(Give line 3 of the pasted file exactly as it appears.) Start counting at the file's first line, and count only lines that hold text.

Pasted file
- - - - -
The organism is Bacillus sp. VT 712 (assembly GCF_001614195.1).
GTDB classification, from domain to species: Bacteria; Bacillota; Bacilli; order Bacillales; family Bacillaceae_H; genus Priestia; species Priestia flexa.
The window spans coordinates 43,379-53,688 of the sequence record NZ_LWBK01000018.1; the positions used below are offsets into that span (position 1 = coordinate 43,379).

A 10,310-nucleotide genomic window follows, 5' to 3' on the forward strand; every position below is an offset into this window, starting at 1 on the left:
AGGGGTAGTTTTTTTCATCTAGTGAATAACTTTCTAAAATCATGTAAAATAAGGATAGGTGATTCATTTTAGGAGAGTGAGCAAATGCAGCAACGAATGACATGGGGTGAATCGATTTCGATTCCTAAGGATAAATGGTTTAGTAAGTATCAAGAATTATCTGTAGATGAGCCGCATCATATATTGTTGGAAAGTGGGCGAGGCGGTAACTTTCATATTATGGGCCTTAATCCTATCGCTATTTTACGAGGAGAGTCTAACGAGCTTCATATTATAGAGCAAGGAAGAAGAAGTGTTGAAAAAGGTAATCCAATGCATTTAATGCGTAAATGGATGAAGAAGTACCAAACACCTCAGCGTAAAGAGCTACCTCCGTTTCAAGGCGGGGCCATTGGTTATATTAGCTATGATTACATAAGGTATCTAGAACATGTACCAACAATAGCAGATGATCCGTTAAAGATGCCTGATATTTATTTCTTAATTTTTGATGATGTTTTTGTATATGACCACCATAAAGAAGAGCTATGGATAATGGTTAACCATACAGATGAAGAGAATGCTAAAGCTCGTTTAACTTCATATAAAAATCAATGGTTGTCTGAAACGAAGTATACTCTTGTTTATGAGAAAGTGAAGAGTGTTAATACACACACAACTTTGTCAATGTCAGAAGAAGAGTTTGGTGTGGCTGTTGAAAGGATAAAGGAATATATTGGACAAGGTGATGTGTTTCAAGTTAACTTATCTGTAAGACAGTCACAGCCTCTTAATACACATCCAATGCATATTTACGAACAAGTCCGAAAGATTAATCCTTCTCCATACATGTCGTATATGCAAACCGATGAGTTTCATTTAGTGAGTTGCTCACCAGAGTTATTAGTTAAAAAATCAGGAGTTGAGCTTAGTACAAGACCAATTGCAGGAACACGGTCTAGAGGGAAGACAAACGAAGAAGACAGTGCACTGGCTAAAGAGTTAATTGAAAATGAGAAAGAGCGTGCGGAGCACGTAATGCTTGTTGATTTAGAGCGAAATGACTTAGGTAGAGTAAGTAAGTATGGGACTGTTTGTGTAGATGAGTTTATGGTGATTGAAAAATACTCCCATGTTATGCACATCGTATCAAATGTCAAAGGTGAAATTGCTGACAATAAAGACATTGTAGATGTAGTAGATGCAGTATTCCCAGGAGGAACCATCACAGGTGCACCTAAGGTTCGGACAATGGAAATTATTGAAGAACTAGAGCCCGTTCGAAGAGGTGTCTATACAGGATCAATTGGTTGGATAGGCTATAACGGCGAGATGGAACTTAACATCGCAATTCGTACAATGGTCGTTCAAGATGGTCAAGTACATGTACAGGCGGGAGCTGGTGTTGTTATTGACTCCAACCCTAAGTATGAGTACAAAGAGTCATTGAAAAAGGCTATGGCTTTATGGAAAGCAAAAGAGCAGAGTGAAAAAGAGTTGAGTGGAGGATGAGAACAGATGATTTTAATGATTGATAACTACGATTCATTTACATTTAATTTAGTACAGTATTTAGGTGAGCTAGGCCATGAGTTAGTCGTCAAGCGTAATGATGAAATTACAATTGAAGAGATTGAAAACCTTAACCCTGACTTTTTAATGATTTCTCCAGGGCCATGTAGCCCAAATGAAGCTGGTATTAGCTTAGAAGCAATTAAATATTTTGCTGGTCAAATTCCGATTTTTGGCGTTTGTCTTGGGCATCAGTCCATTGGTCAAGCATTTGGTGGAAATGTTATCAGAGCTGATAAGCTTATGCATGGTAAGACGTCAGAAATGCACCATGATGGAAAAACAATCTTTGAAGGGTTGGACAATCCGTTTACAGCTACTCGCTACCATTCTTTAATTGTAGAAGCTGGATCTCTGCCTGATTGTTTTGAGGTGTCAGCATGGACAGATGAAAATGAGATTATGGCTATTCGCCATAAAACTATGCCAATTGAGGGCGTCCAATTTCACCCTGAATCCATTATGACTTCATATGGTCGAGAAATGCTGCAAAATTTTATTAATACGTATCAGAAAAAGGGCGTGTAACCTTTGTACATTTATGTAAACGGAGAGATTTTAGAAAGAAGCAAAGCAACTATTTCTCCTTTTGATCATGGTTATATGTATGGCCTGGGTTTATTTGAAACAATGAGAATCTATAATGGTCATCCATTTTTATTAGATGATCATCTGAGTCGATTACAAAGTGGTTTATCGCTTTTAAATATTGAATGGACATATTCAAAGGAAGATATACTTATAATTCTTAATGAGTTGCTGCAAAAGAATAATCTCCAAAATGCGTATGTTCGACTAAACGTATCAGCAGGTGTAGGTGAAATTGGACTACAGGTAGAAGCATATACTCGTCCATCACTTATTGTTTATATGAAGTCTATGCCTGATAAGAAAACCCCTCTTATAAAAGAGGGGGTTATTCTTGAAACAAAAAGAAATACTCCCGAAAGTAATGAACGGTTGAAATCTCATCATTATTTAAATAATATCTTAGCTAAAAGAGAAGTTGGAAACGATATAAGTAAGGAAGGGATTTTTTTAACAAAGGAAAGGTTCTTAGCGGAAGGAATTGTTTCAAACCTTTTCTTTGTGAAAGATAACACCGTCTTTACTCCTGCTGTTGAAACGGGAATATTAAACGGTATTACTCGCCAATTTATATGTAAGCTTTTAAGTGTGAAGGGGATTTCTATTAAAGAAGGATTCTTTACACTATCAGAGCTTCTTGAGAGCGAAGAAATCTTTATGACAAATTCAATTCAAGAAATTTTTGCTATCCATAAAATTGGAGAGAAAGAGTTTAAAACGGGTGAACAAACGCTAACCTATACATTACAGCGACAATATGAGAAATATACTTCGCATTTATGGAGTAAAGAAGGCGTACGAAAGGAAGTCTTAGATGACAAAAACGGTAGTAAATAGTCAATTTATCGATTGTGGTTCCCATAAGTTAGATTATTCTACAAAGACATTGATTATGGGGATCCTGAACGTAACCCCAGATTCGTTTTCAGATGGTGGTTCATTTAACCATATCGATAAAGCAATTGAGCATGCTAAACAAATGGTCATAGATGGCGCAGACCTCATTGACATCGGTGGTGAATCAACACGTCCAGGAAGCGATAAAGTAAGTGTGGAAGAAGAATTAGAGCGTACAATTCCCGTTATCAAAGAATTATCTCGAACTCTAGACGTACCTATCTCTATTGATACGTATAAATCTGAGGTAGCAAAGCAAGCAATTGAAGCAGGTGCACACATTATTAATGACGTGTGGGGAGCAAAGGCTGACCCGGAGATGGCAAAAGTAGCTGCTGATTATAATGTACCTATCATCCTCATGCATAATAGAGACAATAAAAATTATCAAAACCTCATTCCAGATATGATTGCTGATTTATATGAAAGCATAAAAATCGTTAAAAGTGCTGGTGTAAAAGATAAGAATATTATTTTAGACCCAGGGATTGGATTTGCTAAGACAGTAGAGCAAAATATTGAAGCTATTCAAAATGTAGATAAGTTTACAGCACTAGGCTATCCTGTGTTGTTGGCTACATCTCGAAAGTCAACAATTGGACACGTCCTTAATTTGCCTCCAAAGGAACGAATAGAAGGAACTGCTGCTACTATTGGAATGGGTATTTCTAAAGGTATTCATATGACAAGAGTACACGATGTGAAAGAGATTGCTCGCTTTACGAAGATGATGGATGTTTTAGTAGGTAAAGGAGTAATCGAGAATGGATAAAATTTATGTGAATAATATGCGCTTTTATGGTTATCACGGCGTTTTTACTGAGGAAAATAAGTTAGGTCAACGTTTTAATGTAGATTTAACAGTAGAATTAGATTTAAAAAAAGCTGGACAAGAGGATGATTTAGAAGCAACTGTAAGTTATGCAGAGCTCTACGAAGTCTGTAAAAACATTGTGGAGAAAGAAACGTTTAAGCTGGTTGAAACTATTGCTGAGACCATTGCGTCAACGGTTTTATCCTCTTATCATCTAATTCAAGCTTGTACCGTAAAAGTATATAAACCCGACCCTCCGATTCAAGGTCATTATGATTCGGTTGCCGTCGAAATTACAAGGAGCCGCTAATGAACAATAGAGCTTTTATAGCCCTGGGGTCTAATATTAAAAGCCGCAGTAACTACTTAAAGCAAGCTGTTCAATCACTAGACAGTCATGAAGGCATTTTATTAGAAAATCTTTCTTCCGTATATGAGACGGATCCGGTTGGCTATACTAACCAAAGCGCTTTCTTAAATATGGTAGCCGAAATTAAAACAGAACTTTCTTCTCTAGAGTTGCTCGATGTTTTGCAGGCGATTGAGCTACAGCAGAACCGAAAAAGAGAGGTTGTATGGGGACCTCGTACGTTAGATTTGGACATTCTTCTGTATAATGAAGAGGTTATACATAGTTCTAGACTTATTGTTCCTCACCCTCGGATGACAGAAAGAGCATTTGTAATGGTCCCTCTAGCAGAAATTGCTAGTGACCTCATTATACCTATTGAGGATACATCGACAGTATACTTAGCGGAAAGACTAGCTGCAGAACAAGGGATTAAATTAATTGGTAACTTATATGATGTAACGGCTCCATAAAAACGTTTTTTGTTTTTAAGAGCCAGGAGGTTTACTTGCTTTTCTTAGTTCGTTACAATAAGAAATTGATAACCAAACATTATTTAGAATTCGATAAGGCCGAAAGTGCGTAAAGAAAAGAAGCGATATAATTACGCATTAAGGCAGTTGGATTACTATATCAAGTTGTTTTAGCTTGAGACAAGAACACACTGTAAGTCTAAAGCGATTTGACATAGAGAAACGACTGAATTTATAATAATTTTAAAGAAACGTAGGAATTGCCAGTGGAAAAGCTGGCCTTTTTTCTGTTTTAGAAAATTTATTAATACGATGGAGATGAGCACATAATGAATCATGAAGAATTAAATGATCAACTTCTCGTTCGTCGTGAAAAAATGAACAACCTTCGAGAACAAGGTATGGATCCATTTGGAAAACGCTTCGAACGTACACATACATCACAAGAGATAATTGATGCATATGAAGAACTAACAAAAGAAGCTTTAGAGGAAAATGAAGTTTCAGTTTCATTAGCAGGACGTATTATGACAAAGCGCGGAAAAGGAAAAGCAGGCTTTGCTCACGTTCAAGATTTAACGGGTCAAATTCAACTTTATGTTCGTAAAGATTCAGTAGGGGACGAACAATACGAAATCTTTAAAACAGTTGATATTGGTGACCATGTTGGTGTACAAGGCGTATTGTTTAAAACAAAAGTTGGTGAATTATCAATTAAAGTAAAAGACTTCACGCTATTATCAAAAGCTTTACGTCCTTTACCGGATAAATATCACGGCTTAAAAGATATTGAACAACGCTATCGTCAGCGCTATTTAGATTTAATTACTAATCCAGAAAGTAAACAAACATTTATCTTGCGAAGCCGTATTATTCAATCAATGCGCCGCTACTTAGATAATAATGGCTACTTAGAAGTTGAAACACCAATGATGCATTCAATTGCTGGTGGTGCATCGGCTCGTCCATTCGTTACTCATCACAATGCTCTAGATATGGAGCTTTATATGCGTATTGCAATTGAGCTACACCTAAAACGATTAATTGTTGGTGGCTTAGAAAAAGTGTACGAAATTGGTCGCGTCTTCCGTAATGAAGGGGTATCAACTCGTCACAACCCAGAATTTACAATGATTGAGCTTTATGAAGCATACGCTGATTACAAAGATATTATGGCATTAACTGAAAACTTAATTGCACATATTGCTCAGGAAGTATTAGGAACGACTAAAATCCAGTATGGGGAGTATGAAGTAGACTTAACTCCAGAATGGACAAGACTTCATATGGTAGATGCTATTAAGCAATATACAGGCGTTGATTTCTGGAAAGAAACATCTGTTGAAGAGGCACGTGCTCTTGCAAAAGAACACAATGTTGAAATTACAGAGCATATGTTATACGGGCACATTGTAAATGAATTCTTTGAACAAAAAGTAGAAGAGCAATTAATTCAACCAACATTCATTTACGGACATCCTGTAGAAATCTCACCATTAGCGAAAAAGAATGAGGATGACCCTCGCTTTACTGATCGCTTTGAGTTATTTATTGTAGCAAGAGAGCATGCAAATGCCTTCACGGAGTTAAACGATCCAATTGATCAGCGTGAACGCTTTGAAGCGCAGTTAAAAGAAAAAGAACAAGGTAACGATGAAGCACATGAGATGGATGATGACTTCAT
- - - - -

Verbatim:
The window spans coordinates 43,379-53,688 of the sequence record NZ_LWBK01000018.1; the positions used below are offsets into that span (position 1 = coordinate 43,379).